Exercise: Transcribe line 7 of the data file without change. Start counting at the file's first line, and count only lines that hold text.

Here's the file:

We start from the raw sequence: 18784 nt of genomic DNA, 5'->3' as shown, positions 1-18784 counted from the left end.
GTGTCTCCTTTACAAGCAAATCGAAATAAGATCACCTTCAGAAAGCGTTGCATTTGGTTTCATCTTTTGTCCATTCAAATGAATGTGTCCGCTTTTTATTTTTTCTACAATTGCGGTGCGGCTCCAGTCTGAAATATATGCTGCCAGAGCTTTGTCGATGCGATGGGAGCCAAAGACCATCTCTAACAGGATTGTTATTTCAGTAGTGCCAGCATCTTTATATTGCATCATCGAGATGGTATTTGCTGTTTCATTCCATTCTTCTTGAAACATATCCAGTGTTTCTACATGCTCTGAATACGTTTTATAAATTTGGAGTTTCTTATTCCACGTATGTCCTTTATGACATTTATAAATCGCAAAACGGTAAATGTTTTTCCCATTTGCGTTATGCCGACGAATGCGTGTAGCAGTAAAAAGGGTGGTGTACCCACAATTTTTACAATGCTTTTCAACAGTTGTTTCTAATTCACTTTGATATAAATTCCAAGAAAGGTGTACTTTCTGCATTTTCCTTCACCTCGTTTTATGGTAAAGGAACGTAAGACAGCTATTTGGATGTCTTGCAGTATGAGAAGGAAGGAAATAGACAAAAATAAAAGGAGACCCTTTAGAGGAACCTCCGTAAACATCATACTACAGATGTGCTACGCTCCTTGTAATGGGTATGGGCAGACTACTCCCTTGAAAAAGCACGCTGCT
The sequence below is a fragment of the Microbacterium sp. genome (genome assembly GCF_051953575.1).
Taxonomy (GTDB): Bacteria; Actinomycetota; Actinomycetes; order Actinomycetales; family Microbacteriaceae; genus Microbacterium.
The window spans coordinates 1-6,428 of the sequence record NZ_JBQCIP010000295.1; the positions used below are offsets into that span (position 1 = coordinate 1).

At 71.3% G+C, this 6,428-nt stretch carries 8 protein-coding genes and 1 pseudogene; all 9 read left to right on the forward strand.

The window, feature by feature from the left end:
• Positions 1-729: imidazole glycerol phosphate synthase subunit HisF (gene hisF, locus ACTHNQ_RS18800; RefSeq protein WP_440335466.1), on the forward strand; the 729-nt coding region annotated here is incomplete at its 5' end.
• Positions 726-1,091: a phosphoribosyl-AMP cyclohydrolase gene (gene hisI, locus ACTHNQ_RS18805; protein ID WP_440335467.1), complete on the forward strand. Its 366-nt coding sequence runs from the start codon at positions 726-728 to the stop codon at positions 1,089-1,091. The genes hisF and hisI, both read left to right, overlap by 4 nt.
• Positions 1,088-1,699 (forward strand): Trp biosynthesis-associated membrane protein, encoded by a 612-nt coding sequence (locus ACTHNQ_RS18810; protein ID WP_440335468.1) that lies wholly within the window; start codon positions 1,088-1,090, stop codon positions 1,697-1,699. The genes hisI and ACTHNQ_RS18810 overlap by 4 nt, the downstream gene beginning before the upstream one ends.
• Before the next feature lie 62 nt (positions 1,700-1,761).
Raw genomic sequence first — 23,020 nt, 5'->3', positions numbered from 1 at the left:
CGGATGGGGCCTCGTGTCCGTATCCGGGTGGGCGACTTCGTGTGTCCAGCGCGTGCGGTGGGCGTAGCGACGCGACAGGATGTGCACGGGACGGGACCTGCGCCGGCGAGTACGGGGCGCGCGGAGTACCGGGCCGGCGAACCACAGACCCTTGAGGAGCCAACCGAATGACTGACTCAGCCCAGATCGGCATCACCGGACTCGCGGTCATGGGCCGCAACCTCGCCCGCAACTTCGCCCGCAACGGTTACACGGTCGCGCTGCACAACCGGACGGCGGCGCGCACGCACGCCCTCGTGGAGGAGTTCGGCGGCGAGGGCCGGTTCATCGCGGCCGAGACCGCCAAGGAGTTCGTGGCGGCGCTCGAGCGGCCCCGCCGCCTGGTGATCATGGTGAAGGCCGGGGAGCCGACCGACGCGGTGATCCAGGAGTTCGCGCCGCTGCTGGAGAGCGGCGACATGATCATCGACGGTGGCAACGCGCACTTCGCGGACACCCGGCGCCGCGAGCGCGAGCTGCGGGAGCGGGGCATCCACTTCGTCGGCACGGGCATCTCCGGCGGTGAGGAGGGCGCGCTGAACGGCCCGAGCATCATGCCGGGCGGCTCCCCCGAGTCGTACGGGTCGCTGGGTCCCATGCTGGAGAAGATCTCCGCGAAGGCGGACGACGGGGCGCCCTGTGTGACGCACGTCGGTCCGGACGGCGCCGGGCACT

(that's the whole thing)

The window, feature by feature from the left end: